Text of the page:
A Really Big Score Image Credit: Forbes
A Really Big Score Image Credit: Forbes

A Really Big Score

Andy Dinh made his bones as the Derek Jeter of esports. Now the 26-year-old gaming legend owns one of the world’s most successful teams. But can he continue to dominate as billionaire moguls enter the arena?

Matt Perez

Thousands of screaming fans packed the stands and floor space at Boston’s TD Garden in September 2017—to watch a video game championship. At Center Court was an elevated stage with ten computers running the competitive game League of Legends. Four massive screens were mounted above to display the action. When confetti finally rained down on the crowd, the threepeating champs jumped around between smoke machines as a familiar chant broke out—“T-S-M! T-S-M! T-S-M!”—much like Alabama fans cheer “S-E-C! S-E-C! S-E-C!” in Tuscaloosa.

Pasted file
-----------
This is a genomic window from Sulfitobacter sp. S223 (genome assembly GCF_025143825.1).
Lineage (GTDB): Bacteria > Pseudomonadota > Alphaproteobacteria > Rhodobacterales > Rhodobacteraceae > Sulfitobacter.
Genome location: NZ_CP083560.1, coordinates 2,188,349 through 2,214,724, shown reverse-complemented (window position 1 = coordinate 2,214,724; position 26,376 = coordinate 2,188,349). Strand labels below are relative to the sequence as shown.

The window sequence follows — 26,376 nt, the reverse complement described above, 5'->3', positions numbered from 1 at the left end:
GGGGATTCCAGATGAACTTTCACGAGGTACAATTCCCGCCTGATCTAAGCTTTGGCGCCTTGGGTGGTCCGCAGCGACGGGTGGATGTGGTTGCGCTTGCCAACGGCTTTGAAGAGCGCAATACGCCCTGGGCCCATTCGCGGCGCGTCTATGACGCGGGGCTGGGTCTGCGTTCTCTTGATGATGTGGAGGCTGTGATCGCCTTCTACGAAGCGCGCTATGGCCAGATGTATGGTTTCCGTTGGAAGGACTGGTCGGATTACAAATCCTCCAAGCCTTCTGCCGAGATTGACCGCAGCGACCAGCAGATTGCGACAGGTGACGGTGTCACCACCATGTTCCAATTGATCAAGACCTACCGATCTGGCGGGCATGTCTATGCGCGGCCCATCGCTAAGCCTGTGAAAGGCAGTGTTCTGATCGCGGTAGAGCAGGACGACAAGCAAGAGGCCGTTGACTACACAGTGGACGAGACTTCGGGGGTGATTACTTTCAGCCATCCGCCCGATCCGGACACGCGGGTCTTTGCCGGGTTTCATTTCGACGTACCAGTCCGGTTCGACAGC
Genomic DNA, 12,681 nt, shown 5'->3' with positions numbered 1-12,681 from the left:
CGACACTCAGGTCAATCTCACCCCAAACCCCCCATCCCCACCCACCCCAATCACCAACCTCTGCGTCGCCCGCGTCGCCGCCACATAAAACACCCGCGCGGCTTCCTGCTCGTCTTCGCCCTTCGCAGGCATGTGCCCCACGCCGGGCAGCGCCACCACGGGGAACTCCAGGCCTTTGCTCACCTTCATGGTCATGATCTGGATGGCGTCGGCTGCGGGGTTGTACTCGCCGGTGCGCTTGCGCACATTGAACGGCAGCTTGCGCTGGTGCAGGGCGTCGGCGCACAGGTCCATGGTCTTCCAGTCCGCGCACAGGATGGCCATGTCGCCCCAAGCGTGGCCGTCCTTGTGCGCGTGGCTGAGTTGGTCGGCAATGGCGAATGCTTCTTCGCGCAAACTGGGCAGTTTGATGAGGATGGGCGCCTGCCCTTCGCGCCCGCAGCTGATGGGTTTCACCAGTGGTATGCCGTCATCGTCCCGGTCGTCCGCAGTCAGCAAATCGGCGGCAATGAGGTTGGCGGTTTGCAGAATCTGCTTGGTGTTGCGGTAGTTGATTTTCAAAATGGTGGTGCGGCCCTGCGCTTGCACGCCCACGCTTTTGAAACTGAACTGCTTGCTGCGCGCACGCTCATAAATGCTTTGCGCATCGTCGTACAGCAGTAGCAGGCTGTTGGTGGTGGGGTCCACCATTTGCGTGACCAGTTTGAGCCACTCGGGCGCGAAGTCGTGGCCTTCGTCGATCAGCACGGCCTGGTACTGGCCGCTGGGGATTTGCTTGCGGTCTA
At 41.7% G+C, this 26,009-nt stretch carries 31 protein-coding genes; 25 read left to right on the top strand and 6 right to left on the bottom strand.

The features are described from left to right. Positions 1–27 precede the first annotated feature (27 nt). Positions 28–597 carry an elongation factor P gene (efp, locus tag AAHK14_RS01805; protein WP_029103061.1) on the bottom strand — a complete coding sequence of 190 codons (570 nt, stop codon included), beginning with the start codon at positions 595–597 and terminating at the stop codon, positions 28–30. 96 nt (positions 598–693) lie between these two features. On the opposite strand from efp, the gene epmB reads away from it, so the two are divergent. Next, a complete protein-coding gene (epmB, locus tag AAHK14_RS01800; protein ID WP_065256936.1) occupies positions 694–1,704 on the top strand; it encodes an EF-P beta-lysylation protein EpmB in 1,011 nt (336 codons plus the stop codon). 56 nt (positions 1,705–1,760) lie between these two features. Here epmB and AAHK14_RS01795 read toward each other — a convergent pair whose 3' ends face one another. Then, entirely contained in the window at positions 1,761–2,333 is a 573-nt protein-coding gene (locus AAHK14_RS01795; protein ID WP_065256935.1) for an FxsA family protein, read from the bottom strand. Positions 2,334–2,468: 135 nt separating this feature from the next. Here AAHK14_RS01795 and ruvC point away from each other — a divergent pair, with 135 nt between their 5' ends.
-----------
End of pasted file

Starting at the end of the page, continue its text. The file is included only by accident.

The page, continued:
TSM—short for Team SoloMid—is one of the most recognizable brands in esports, and its victory in Boston built on its success as the winningest North American team in League of Legends, competitive gaming’s top title. But its founder, CEO and owner, Andy Dinh, who emerged from the sidelines to hug his players onstage, had only one thought after the team’s sixth championship: What’s next?

“I want TSM to be a household brand; I want us to be the Dallas Cowboys and the Yankees,” says the perpetually kinetic 26-year-old, who was featured on Forbes’ 30 Under 30 list in 2017. “It’s not enough for me just to be successful in North America.”

Esport companies like TSM field competitive teams in video games that are as fun to watch— whether live in a stadium or online on a game-streaming service like Amazo

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